The residents of the Dahrmasati Gandawan village in Mashrakh block in Bihar’s Saran district, where the midday meal tragedy took place, cannot be in a forgiving mood. They have already buried the bodies of some children right in front of the school. This might be an act of rage from the families of the deceased, but the place may soon become some kind of a memorial. It would continue reviving the memories of the death of school children and breeding anger.
The response of the Nitish Kumar government and ruling JD(U) could not have been worse. It has already started crying hoarse about a political conspiracy aimed at destabilizing the state government. It has shifted the blame for the loss of 21 young lives on a primary school head-mistress under whose supervision the food was cooked and on the political rivals who created a “situation on the spot whereby a fair and impartial police probe was not possible”.
HRD Minister PK Shahi did not name the Lalu Prasad-headed Rashtriya Janata Dal but dropped enough hints in that direction. He named the husband of the head-mistress who ran a local kirana shop and his relatives saying that they were active workers of a particular political party.
The state government’s reaction is irresponsible, particularly so when in the minister’s own words the police have not been able to start the investigation because of the prevailing situation on the ground. Also, there are no clear answers to the question whether an alert state government could have minimized the death toll. Who should be answerable for such delayed response to the tragic situation and for the pathetic health care system in the state?
JD(U) secretary general and spokesman KC Tyagi believes that the tragedy is an act of conspiracy to malign and destabilise the Nitish government.
“The way the opposition in Bihar is responding, I feel it is a big conspiracy. They want to destabilise the Bihar Government,” he said.
The condition of some admitted in PMCH continues to be critical and the death count in Bihar midday meal poisoning could rise even further as some among those being treated are critical. It could be an accident, an act of gross negligence, or even a deliberate criminal act. The cook had informed the head-mistress that she suspected the vegetable oil was contaminated but was still given a go ahead, HRD minister PK Shahi said.
The innocent kids belonged to economically weaker sections and had had a simple meal – dal, chawal, aalo and soyabean – offered at the school by the government.
The midday meal scheme has proven to be the right incentive to improving enrollment and minimising dropout rates in government-run primary schools. The horrific incident should yet again spark the debate whether there should be an institutional monitoring mechanism for the scheme and whether fresh cooked meal for school children is a sustainable.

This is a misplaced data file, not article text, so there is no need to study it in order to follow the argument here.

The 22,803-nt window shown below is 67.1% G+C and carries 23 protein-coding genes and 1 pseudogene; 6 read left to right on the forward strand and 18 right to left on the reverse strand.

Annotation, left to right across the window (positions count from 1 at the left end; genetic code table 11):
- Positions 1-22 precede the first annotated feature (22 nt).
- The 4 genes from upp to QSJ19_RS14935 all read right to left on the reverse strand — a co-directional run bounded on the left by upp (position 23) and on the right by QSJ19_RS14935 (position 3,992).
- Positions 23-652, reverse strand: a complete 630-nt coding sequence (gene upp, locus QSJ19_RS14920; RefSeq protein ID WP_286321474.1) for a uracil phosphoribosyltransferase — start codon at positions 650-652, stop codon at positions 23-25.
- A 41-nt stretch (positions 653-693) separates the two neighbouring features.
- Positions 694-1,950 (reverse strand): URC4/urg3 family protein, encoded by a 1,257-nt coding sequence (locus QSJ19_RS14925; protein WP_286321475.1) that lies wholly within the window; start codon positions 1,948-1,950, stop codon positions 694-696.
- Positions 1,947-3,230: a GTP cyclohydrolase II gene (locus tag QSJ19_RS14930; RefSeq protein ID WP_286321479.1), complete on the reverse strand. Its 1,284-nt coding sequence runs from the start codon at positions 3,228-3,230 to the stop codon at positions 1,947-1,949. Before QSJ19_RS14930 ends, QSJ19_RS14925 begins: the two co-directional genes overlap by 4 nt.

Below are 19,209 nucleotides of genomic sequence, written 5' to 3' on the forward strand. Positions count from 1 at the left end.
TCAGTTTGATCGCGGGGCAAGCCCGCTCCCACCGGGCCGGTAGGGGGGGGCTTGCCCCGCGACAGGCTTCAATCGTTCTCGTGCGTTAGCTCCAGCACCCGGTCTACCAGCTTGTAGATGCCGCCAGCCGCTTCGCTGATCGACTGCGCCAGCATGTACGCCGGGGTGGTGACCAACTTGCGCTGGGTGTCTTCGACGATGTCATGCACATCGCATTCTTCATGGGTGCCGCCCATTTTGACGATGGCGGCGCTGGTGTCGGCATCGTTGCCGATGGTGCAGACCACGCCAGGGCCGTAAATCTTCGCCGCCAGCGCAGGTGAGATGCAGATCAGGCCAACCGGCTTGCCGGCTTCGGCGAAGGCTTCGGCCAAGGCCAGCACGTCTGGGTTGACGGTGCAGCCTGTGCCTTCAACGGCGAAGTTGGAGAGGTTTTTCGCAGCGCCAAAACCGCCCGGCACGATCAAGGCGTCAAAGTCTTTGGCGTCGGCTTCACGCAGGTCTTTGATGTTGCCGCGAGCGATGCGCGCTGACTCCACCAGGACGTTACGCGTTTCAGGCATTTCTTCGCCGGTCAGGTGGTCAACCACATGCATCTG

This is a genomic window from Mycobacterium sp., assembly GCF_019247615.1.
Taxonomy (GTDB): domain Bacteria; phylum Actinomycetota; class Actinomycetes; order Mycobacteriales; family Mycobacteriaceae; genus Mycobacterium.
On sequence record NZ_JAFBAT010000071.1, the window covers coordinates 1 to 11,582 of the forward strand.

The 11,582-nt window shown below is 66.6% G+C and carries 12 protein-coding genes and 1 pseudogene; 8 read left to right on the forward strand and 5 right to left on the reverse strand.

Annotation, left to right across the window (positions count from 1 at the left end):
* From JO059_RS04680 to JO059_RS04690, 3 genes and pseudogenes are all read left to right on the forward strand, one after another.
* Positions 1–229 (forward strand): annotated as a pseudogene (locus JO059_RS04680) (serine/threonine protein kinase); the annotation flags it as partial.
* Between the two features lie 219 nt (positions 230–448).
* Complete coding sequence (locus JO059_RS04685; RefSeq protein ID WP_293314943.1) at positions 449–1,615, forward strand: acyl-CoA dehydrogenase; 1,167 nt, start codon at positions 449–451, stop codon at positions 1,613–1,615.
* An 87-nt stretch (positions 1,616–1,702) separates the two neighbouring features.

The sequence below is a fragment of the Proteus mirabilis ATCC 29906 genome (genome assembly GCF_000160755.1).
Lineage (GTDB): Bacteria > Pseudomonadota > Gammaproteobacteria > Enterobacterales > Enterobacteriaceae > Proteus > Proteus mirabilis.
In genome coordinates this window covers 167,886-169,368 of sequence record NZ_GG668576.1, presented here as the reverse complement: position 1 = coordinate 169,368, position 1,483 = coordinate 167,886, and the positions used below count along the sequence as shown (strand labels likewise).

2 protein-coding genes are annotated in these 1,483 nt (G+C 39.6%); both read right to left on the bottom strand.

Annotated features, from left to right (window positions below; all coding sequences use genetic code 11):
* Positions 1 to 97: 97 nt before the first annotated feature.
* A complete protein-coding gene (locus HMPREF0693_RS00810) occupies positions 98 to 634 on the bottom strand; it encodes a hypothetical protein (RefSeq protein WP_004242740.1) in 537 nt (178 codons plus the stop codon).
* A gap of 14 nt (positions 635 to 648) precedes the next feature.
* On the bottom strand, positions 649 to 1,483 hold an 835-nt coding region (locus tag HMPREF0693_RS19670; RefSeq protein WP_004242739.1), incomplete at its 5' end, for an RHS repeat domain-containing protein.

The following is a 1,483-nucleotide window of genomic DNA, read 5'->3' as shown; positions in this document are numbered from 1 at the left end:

But the rather lackadaisical manner in which the state administration reacted to the tragedy raises some difficult questions for Nitish Kumar. The district magistrate got to know of the incident at 6 pm while the incident took place at 1 pm and there was practically no emergency response measures till late in the evening.
The ambulance carrying critically ill children from Mashrak to Saran ran out of fuel. A thoroughly ill-equipped Saran district hospital decided around mid-night that 31 affected children should be shifted to Patna Medical College hospital (PMCH). This was after the death toll had already gone up to 17. Three children died on the way from Saran to Patna hospital, and one more died in PMCH.
Violent protests have erupted in Chapra. The wounds of the incident are not going to heal soon. Nitish Kumar has so far avoided visiting either the hospital or the village where the incident took place. That could be because he senses that he could become a victim of popular anger. He has announced an ex-gratia of Rs 2 lakh to the kin of those dead. Not much on the issue has been heard of him since then.
Doctors attending hospitals was taken as one of the signs of good governance in Nitish’s first regime and that was one of the reasons why people of Bihar gave an unprecedented mandate to JD(U)-BJP for the second term. But somewhere down the line in the second term, governance has slipped.
The capability of the state’s supposedly premier hospital, PMCH, had come for serious questioning when the victims of the Chhath festival stampede were rushed there in October last year. The hospital’s medicare facilities and infrastructure have not improved since then. The relatives of the kids fighting for life complain of lack of insufficient medical facilities and care. The BJP could be playing a politically opportunistic game because the health ministry had all along been with it while it shared power with the JD(U).
There are murmurs in the political circles that since Nitish’s attention is now focused on survival of the government and strategising how to deal with Narendra Modi, the BJP, the RJD and the Congress in the next parliamentary elections, he has not been able to attend to issues of governance with the seriousness with which he used to earlier. Three incidents — Bagha firing, Bodh Gaya serial blasts and now midday meal tragedy — are being cited in this regard.